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Carlos Carrasco remains positive despite setbacks due to injury

Mets pitcher Carlos Carrasco during a spring training

Mets pitcher Carlos Carrasco during a spring training workout on Feb. 26 in Port St. Lucie, Fla. Credit: Newsday/Alejandra Villa Loarca

PORT ST. LUCIE, Fla. — Carlos Carrasco’s first spring training with the Mets has been of the stop-and-start variety — mostly stop.

He began late because, he said, he had extra medical tests due to his history of leukemia. Then a sore elbow shut him down for a couple of days. And now a strained right hamstring has him sidelined for at least the first month of the season.

No matter, he said. His cancer-beating experience in 2019 has afforded him a kind of perspective few in baseball have.

"Man, I’ve been through a lot," Carrasco said Saturday at Clover Park, his first public comments since getting hurt Thursday. "When somebody told you that you had cancer, that’s completely different. With the elbow a couple of weeks ago, now this, I can say like I’ve said before: This is nothing for me. I can walk away from this. I’m just going to take it day by day and we go from there."

So Carrasco doesn’t fret. He will turn 34 on Sunday and is dealing with the second of two physical ailments this month, but he isn’t worried that injuries might be a reality he must face more frequently at his age and stage of his career.

"Everyone is a human being," he said. "If something happens, it’s going to happen, no matter if you’re 10, 20, 30s."

He isn’t worried that rushing to get ready for the season, after the previous delays, caused the leg problem.

"I wish I cannot have any injuries, but it happens," he said.

And he isn’t worried about when he might throw again, a step that might happen sooner rather than later if the medical staff allows him to keep doing upper-body work, as manager Luis Rojas said is a possibility.

"Whatever they say, I will do it," Carrasco said.

The hamstring strain ruined what had been a productive and positive couple of days for Carrasco, who had a shot at being ready for the start of the regular season. After throwing one inning of live batting practice Thursday, he finished his workout by doing sprints in the outfield, a normal part of a pitcher’s routine.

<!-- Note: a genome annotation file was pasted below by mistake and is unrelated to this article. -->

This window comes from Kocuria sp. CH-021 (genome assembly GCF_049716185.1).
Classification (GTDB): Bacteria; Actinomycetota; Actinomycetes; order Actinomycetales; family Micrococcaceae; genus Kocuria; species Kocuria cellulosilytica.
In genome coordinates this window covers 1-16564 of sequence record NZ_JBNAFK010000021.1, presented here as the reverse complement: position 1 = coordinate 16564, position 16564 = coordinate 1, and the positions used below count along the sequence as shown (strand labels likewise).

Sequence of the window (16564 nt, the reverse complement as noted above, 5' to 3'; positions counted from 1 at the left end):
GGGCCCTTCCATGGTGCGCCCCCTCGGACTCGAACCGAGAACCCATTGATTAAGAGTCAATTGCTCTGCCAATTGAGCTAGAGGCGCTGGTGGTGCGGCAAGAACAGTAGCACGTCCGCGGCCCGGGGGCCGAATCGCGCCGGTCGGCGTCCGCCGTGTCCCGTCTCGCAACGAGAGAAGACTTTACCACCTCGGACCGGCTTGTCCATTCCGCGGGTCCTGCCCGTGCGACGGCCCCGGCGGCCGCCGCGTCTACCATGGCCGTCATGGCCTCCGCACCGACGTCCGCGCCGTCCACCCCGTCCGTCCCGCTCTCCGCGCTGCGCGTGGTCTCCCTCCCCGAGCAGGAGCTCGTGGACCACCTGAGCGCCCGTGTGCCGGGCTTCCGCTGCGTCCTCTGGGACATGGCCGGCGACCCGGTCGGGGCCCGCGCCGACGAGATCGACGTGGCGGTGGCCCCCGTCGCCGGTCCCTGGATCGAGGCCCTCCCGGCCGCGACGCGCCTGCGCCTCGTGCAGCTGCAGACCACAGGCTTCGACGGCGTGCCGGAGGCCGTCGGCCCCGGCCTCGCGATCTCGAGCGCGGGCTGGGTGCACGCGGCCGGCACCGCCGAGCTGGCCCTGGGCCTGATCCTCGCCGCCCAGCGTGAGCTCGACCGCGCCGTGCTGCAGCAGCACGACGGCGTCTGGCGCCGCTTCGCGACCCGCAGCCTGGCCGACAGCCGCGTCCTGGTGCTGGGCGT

On the first half-dozen, nothing. On the seventh, pain.

"I didn’t feel any tightness, nothing like that. It just popped," he said.

Carrasco’s only other hamstring injury was on the left side in 2016. He missed about five weeks.

Mets sources said Thursday that they expect him to be out about six to eight weeks this time, though Carrasco and Rojas publicly have stuck to the party line, saying they don’t know how long he will be out.

"Whatever the timeline is, we can’t wait to have him back," said lefthander David Peterson, whose spot in the rotation is solidified by Carrasco’s absence. "We bring him in [via trade with Cleveland] and he’s a key to our rotation. He’s a very positive guy, from what I know so far. From everything I’ve heard, very hard worker, and I know he’s listening to what the trainers tell him."

The version of Carrasco that Rojas has gotten to know is the same version Carrasco presented Saturday.

"He’s been a pretty positive guy since the first day we got in touch," Rojas said. "This is a guy that’s been just through a lot of adversity in life. And to be the athlete that he is, the professional baseball player that he is, who has been so successful in his career — and also had those battles outside of the playing field."

And he’ll do it all without letting it get to him.

" ‘Frustrated’ is not a big word for me," Carrasco said. "I’ve been through a lot. This is nothing for me. I’m just going to get ready and pitch."

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